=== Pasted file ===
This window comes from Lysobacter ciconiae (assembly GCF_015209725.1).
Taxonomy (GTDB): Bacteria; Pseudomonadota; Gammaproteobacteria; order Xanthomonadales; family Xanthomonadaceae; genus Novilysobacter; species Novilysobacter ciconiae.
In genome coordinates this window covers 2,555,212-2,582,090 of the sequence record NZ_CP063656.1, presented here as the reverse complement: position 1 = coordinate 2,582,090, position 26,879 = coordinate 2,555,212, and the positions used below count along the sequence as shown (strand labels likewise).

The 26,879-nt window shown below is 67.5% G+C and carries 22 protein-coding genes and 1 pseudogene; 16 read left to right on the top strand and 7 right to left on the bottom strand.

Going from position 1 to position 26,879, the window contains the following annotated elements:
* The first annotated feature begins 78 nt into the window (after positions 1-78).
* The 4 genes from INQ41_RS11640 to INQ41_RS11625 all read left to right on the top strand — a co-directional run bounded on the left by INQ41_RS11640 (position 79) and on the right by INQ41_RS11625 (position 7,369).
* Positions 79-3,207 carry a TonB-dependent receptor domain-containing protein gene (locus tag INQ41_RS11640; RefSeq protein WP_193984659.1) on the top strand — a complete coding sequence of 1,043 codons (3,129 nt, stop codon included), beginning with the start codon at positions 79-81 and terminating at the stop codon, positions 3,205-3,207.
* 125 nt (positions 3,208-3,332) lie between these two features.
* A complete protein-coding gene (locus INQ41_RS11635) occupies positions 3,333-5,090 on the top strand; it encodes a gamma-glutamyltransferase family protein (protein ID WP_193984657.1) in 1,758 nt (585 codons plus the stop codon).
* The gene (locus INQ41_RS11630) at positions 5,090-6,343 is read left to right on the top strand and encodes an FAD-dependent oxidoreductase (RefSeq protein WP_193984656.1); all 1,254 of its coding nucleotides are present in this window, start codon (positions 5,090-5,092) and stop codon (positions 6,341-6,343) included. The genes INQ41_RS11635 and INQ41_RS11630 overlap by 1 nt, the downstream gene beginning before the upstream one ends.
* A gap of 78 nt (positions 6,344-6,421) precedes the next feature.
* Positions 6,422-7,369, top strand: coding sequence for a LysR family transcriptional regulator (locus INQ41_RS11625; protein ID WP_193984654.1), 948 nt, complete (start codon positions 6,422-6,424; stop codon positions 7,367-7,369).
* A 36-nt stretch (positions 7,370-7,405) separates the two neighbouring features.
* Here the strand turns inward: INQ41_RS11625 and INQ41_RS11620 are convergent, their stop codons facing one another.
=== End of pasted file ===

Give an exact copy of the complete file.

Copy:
This window comes from Lysobacter ciconiae (assembly GCF_015209725.1).
Taxonomy (GTDB): Bacteria; Pseudomonadota; Gammaproteobacteria; order Xanthomonadales; family Xanthomonadaceae; genus Novilysobacter; species Novilysobacter ciconiae.
In genome coordinates this window covers 2,555,212-2,582,090 of the sequence record NZ_CP063656.1, presented here as the reverse complement: position 1 = coordinate 2,582,090, position 26,879 = coordinate 2,555,212, and the positions used below count along the sequence as shown (strand labels likewise).

The 26,879-nt window shown below is 67.5% G+C and carries 22 protein-coding genes and 1 pseudogene; 16 read left to right on the top strand and 7 right to left on the bottom strand.

Going from position 1 to position 26,879, the window contains the following annotated elements:
* The first annotated feature begins 78 nt into the window (after positions 1-78).
* The 4 genes from INQ41_RS11640 to INQ41_RS11625 all read left to right on the top strand — a co-directional run bounded on the left by INQ41_RS11640 (position 79) and on the right by INQ41_RS11625 (position 7,369).
* Positions 79-3,207 carry a TonB-dependent receptor domain-containing protein gene (locus tag INQ41_RS11640; RefSeq protein WP_193984659.1) on the top strand — a complete coding sequence of 1,043 codons (3,129 nt, stop codon included), beginning with the start codon at positions 79-81 and terminating at the stop codon, positions 3,205-3,207.
* 125 nt (positions 3,208-3,332) lie between these two features.
* A complete protein-coding gene (locus INQ41_RS11635) occupies positions 3,333-5,090 on the top strand; it encodes a gamma-glutamyltransferase family protein (protein ID WP_193984657.1) in 1,758 nt (585 codons plus the stop codon).
* The gene (locus INQ41_RS11630) at positions 5,090-6,343 is read left to right on the top strand and encodes an FAD-dependent oxidoreductase (RefSeq protein WP_193984656.1); all 1,254 of its coding nucleotides are present in this window, start codon (positions 5,090-5,092) and stop codon (positions 6,341-6,343) included. The genes INQ41_RS11635 and INQ41_RS11630 overlap by 1 nt, the downstream gene beginning before the upstream one ends.
* A gap of 78 nt (positions 6,344-6,421) precedes the next feature.
* Positions 6,422-7,369, top strand: coding sequence for a LysR family transcriptional regulator (locus INQ41_RS11625; protein ID WP_193984654.1), 948 nt, complete (start codon positions 6,422-6,424; stop codon positions 7,367-7,369).
* A 36-nt stretch (positions 7,370-7,405) separates the two neighbouring features.
* Here the strand turns inward: INQ41_RS11625 and INQ41_RS11620 are convergent, their stop codons facing one another.